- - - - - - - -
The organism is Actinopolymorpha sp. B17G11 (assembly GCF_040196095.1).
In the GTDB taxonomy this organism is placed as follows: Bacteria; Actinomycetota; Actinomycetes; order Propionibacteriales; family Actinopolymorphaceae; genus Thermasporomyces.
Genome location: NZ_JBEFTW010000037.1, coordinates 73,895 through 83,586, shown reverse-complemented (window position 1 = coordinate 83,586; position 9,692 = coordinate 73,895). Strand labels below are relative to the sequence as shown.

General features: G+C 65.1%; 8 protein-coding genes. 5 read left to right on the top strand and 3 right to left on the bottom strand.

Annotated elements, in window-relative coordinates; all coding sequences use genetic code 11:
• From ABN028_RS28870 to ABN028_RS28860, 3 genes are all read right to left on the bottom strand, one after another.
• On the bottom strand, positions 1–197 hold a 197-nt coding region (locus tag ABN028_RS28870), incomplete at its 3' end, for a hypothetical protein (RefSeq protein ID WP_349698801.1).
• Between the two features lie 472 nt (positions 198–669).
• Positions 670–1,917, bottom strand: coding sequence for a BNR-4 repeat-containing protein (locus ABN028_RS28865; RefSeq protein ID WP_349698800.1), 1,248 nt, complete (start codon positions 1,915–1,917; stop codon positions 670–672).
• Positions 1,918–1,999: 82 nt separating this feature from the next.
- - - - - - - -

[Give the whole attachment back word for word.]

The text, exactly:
The organism is Actinopolymorpha sp. B17G11 (assembly GCF_040196095.1).
In the GTDB taxonomy this organism is placed as follows: Bacteria; Actinomycetota; Actinomycetes; order Propionibacteriales; family Actinopolymorphaceae; genus Thermasporomyces.
Genome location: NZ_JBEFTW010000037.1, coordinates 73,895 through 83,586, shown reverse-complemented (window position 1 = coordinate 83,586; position 9,692 = coordinate 73,895). Strand labels below are relative to the sequence as shown.

General features: G+C 65.1%; 8 protein-coding genes. 5 read left to right on the top strand and 3 right to left on the bottom strand.

Annotated elements, in window-relative coordinates; all coding sequences use genetic code 11:
• From ABN028_RS28870 to ABN028_RS28860, 3 genes are all read right to left on the bottom strand, one after another.
• On the bottom strand, positions 1–197 hold a 197-nt coding region (locus tag ABN028_RS28870), incomplete at its 3' end, for a hypothetical protein (RefSeq protein ID WP_349698801.1).
• Between the two features lie 472 nt (positions 198–669).
• Positions 670–1,917, bottom strand: coding sequence for a BNR-4 repeat-containing protein (locus ABN028_RS28865; RefSeq protein ID WP_349698800.1), 1,248 nt, complete (start codon positions 1,915–1,917; stop codon positions 670–672).
• Positions 1,918–1,999: 82 nt separating this feature from the next.